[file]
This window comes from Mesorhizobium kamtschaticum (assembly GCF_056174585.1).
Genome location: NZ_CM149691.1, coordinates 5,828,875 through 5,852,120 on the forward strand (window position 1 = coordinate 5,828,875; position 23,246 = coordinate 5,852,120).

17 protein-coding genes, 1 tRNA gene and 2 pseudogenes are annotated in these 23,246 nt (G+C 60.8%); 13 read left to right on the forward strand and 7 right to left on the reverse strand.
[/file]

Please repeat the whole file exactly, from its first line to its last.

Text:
This window comes from Mesorhizobium kamtschaticum (assembly GCF_056174585.1).
Genome location: NZ_CM149691.1, coordinates 5,828,875 through 5,852,120 on the forward strand (window position 1 = coordinate 5,828,875; position 23,246 = coordinate 5,852,120).

17 protein-coding genes, 1 tRNA gene and 2 pseudogenes are annotated in these 23,246 nt (G+C 60.8%); 13 read left to right on the forward strand and 7 right to left on the reverse strand.